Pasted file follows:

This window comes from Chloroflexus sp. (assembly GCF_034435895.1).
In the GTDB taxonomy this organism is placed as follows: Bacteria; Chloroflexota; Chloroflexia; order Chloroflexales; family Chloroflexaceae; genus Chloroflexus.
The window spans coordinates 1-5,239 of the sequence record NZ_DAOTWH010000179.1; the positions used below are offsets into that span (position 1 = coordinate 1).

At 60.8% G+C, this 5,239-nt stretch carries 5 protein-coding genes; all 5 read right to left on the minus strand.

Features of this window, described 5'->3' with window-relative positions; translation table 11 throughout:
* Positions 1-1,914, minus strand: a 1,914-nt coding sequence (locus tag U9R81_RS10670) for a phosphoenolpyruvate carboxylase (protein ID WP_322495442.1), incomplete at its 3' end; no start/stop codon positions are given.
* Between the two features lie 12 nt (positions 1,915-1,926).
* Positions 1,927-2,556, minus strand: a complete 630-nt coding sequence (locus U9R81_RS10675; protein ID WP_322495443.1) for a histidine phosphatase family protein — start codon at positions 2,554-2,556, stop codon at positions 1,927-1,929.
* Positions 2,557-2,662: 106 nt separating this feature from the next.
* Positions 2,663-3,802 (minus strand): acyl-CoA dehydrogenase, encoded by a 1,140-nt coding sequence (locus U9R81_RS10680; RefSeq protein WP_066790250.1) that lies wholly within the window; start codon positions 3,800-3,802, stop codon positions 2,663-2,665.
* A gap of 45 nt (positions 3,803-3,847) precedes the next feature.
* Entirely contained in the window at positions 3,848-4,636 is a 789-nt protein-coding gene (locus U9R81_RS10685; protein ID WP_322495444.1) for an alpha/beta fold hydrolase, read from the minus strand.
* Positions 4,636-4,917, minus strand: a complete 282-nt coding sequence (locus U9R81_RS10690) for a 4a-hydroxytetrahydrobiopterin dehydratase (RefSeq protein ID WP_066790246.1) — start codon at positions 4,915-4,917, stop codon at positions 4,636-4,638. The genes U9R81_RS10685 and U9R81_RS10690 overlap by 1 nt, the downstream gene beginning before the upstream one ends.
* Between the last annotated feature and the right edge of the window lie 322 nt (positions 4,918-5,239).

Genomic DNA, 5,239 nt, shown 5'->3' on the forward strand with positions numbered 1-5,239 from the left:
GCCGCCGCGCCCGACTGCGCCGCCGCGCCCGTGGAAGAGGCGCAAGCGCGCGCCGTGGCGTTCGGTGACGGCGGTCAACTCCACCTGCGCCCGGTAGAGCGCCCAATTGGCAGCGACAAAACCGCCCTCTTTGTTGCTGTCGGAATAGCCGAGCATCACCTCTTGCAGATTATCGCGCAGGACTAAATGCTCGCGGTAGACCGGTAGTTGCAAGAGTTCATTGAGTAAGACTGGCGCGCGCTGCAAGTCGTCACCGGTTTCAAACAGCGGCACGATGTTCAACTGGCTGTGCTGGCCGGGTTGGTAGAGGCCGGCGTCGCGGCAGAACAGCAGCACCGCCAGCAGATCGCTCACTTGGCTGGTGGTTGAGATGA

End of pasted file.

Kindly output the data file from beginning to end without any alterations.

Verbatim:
This window comes from Chloroflexus sp. (assembly GCF_034435895.1).
In the GTDB taxonomy this organism is placed as follows: Bacteria; Chloroflexota; Chloroflexia; order Chloroflexales; family Chloroflexaceae; genus Chloroflexus.
The window spans coordinates 1-5,239 of the sequence record NZ_DAOTWH010000179.1; the positions used below are offsets into that span (position 1 = coordinate 1).

At 60.8% G+C, this 5,239-nt stretch carries 5 protein-coding genes; all 5 read right to left on the minus strand.

Features of this window, described 5'->3' with window-relative positions; translation table 11 throughout:
* Positions 1-1,914, minus strand: a 1,914-nt coding sequence (locus tag U9R81_RS10670) for a phosphoenolpyruvate carboxylase (protein ID WP_322495442.1), incomplete at its 3' end; no start/stop codon positions are given.
* Between the two features lie 12 nt (positions 1,915-1,926).
* Positions 1,927-2,556, minus strand: a complete 630-nt coding sequence (locus U9R81_RS10675; protein ID WP_322495443.1) for a histidine phosphatase family protein — start codon at positions 2,554-2,556, stop codon at positions 1,927-1,929.
* Positions 2,557-2,662: 106 nt separating this feature from the next.
* Positions 2,663-3,802 (minus strand): acyl-CoA dehydrogenase, encoded by a 1,140-nt coding sequence (locus U9R81_RS10680; RefSeq protein WP_066790250.1) that lies wholly within the window; start codon positions 3,800-3,802, stop codon positions 2,663-2,665.
* A gap of 45 nt (positions 3,803-3,847) precedes the next feature.
* Entirely contained in the window at positions 3,848-4,636 is a 789-nt protein-coding gene (locus U9R81_RS10685; protein ID WP_322495444.1) for an alpha/beta fold hydrolase, read from the minus strand.
* Positions 4,636-4,917, minus strand: a complete 282-nt coding sequence (locus U9R81_RS10690) for a 4a-hydroxytetrahydrobiopterin dehydratase (RefSeq protein ID WP_066790246.1) — start codon at positions 4,915-4,917, stop codon at positions 4,636-4,638. The genes U9R81_RS10685 and U9R81_RS10690 overlap by 1 nt, the downstream gene beginning before the upstream one ends.
* Between the last annotated feature and the right edge of the window lie 322 nt (positions 4,918-5,239).

Genomic DNA, 5,239 nt, shown 5'->3' on the forward strand with positions numbered 1-5,239 from the left:
GCCGCCGCGCCCGACTGCGCCGCCGCGCCCGTGGAAGAGGCGCAAGCGCGCGCCGTGGCGTTCGGTGACGGCGGTCAACTCCACCTGCGCCCGGTAGAGCGCCCAATTGGCAGCGACAAAACCGCCCTCTTTGTTGCTGTCGGAATAGCCGAGCATCACCTCTTGCAGATTATCGCGCAGGACTAAATGCTCGCGGTAGACCGGTAGTTGCAAGAGTTCATTGAGTAAGACTGGCGCGCGCTGCAAGTCGTCACCGGTTTCAAACAGCGGCACGATGTTCAACTGGCTGTGCTGGCCGGGTTGGTAGAGGCCGGCGTCGCGGCAGAACAGCAGCACCGCCAGCAGATCGCTCACTTGGCTGGTGGTTGAGATGA